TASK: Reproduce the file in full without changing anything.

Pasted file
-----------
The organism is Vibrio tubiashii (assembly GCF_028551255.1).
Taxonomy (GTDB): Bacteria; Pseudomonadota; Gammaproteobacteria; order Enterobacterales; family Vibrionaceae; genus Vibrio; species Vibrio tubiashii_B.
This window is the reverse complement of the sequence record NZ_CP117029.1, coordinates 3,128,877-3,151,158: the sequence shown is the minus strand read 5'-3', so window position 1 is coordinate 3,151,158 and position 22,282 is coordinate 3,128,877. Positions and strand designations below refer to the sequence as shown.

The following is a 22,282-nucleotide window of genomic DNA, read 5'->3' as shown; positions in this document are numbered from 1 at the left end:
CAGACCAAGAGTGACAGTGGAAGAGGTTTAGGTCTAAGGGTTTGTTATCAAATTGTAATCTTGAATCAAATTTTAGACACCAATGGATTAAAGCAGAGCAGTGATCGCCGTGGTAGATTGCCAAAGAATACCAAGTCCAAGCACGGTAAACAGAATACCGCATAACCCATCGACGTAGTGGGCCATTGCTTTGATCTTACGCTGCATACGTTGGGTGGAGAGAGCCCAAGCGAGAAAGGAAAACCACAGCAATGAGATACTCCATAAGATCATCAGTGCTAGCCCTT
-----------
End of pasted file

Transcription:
The organism is Vibrio tubiashii (assembly GCF_028551255.1).
Taxonomy (GTDB): Bacteria; Pseudomonadota; Gammaproteobacteria; order Enterobacterales; family Vibrionaceae; genus Vibrio; species Vibrio tubiashii_B.
This window is the reverse complement of the sequence record NZ_CP117029.1, coordinates 3,128,877-3,151,158: the sequence shown is the minus strand read 5'-3', so window position 1 is coordinate 3,151,158 and position 22,282 is coordinate 3,128,877. Positions and strand designations below refer to the sequence as shown.

The following is a 22,282-nucleotide window of genomic DNA, read 5'->3' as shown; positions in this document are numbered from 1 at the left end:
CAGACCAAGAGTGACAGTGGAAGAGGTTTAGGTCTAAGGGTTTGTTATCAAATTGTAATCTTGAATCAAATTTTAGACACCAATGGATTAAAGCAGAGCAGTGATCGCCGTGGTAGATTGCCAAAGAATACCAAGTCCAAGCACGGTAAACAGAATACCGCATAACCCATCGACGTAGTGGGCCATTGCTTTGATCTTACGCTGCATACGTTGGGTGGAGAGAGCCCAAGCGAGAAAGGAAAACCACAGCAATGAGATACTCCATAAGATCATCAGTGCTAGCCCTT